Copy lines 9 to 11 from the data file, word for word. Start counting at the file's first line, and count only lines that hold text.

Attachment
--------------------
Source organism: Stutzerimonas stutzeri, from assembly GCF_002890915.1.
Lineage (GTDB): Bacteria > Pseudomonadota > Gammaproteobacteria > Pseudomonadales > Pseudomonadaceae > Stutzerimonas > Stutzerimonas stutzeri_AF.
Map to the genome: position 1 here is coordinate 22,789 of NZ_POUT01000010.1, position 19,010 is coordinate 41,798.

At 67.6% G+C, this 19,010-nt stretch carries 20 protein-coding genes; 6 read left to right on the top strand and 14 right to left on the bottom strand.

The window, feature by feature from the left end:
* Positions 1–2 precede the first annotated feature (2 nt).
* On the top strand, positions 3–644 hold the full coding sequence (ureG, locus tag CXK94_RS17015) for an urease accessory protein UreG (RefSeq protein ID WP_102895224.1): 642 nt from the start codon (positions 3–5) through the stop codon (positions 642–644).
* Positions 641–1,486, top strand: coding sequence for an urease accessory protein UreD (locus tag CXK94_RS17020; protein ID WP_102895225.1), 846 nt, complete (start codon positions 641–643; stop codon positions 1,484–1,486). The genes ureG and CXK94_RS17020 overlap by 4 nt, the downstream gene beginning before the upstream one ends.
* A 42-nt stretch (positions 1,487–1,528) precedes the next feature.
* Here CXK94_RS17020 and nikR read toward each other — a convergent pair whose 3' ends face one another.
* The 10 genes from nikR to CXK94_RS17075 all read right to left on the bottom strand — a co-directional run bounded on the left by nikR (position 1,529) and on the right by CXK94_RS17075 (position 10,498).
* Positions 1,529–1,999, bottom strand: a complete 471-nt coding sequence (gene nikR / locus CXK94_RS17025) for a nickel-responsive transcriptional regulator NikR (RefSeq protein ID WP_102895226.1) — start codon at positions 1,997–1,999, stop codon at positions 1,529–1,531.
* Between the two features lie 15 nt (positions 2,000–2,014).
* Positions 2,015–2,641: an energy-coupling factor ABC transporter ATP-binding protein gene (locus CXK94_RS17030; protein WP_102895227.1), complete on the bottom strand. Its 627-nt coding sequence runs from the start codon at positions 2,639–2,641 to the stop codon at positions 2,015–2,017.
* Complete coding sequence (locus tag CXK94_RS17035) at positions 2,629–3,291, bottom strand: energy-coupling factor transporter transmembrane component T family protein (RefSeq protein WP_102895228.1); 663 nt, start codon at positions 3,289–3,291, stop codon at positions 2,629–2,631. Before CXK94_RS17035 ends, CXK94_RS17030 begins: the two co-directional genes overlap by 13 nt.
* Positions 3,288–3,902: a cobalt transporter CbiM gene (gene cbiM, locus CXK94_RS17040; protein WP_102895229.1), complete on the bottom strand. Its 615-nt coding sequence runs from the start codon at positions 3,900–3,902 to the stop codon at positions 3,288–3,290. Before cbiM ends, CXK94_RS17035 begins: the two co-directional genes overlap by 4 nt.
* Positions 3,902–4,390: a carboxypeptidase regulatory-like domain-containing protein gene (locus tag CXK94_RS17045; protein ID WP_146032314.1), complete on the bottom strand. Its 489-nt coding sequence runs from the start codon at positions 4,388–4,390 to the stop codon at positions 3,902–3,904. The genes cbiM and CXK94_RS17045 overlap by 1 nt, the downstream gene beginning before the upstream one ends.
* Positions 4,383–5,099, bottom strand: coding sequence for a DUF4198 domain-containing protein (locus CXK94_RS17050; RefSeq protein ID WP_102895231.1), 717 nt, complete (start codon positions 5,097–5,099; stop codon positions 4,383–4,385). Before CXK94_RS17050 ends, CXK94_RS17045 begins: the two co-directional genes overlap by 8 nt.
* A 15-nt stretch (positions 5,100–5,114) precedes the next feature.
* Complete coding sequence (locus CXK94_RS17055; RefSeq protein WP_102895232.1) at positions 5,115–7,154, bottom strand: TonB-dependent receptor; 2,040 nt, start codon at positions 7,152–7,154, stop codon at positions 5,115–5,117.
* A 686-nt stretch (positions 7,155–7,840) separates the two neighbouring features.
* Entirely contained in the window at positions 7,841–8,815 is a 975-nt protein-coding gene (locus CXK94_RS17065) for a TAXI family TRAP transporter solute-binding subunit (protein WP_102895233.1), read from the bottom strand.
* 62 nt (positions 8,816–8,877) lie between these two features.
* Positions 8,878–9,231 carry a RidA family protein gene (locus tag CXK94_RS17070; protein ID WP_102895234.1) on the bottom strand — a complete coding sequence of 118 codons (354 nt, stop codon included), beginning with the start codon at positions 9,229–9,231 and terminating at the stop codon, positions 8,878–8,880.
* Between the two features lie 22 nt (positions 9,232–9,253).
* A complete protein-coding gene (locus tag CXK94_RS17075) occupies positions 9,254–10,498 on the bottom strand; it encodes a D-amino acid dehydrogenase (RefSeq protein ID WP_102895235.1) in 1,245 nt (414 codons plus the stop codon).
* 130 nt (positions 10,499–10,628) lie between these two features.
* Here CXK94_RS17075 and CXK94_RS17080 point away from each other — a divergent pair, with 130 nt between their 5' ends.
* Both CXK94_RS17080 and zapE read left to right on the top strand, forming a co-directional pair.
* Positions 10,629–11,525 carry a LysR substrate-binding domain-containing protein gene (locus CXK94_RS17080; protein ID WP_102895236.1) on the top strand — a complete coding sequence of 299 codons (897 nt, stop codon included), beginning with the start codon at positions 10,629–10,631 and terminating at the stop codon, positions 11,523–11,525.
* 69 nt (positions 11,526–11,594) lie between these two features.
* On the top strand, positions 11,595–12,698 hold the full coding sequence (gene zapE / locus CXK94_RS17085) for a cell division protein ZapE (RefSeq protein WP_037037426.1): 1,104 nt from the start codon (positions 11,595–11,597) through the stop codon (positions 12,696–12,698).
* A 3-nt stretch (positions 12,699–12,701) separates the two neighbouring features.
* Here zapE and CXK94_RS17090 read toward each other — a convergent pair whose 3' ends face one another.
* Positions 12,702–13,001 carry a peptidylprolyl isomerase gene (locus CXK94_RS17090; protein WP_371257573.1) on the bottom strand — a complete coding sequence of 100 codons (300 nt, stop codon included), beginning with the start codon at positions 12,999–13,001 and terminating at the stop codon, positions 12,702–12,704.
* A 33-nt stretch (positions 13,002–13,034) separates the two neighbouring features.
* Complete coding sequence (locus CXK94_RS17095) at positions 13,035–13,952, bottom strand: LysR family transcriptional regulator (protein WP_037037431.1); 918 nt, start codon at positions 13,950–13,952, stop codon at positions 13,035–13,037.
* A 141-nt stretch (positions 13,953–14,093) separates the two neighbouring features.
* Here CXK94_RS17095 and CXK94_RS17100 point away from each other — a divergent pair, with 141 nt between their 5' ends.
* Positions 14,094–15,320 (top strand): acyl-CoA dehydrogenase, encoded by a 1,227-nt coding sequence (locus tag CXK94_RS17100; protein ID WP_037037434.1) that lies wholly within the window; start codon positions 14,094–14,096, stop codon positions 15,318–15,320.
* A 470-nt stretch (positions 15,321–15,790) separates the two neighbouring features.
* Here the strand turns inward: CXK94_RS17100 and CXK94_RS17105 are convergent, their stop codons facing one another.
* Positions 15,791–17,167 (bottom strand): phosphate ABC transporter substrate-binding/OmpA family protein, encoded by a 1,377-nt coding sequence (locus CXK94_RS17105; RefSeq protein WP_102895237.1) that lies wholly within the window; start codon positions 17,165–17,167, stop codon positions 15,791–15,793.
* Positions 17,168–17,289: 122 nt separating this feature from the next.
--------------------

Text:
* A 42-nt stretch (positions 1,487–1,528) precedes the next feature.
* Here CXK94_RS17020 and nikR read toward each other — a convergent pair whose 3' ends face one another.
* The 10 genes from nikR to CXK94_RS17075 all read right to left on the bottom strand — a co-directional run bounded on the left by nikR (position 1,529) and on the right by CXK94_RS17075 (position 10,498).